But It’s Not The End Of The World

You can also download a reliable antivirus software, but don’t be cheap. Do some research on which software matches your company's needs and find the perfect one - it might even be a collection of high-level programmes rather than just the first link you found on Google. Regularly updating software also means attackers have less of a chance of taking advantage of the lack of security, especially since cyber attacks are becoming more sophisticated, so things shouldn’t be made too easy for them.

As the business owner, you might even laugh in the face of ransomware if you have a disaster recovery strategy in place, as all of the data is backed up on the cloud or at an off-site server to keep it out of reach from being seized or destroyed. So if you are hit by ransomware even with an antivirus in place, you’ll know your data is securely stored elsewhere - even better if you’ve chosen to outsource your security as external companies can manage security 24/7.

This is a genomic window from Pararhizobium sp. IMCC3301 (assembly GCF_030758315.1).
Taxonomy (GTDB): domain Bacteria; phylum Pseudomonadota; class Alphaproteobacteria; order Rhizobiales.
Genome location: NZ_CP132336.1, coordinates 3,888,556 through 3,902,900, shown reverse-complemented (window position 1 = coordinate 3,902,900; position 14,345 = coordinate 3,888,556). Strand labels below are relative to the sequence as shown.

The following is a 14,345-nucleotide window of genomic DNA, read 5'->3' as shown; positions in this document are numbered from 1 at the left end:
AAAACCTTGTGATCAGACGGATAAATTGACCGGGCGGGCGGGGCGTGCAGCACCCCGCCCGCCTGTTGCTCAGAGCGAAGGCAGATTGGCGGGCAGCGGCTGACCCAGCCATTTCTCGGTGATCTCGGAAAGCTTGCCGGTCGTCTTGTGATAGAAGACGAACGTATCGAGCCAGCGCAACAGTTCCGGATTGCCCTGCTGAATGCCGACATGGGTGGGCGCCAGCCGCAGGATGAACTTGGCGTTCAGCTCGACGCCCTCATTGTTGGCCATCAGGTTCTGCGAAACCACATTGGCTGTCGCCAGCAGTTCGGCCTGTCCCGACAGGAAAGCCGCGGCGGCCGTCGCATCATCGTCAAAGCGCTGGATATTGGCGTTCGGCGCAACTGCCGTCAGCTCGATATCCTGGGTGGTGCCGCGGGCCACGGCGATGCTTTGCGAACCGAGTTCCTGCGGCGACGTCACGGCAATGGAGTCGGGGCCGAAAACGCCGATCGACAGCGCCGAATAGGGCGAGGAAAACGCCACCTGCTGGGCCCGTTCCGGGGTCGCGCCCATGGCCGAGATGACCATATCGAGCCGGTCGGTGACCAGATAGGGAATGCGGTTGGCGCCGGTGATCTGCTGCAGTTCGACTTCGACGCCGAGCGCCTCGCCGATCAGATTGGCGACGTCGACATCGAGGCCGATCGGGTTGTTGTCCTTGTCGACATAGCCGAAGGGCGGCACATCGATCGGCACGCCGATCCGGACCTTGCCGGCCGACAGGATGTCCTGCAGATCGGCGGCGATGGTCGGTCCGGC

HydraCrypt Ransomware Screen

Source: NJCCIC

You Have Antivirus Software...But That Isn’t Enough

Whilst ineffective antivirus tools and software might have put you off in the past, they’re still an important first line of defence for any business. Sadly, free antivirus isn’t the way to go about cyber defence as they are very limited in their capabilities and won’t be able to offer much protection if a massive ransomware attack is heading your way, so cybercrime prevention and control is necessary.

This world is constantly changing. While companies are busy formulating software to fight off even the most sophisticated of cyberattacks, the criminals are working just as hard around-the-clock to create new methods to breach defences. Even with expensive antivirus software, teams can forget to install regular security updates, which gives attackers a better window to swoop in and deploy ransomware and infect your systems.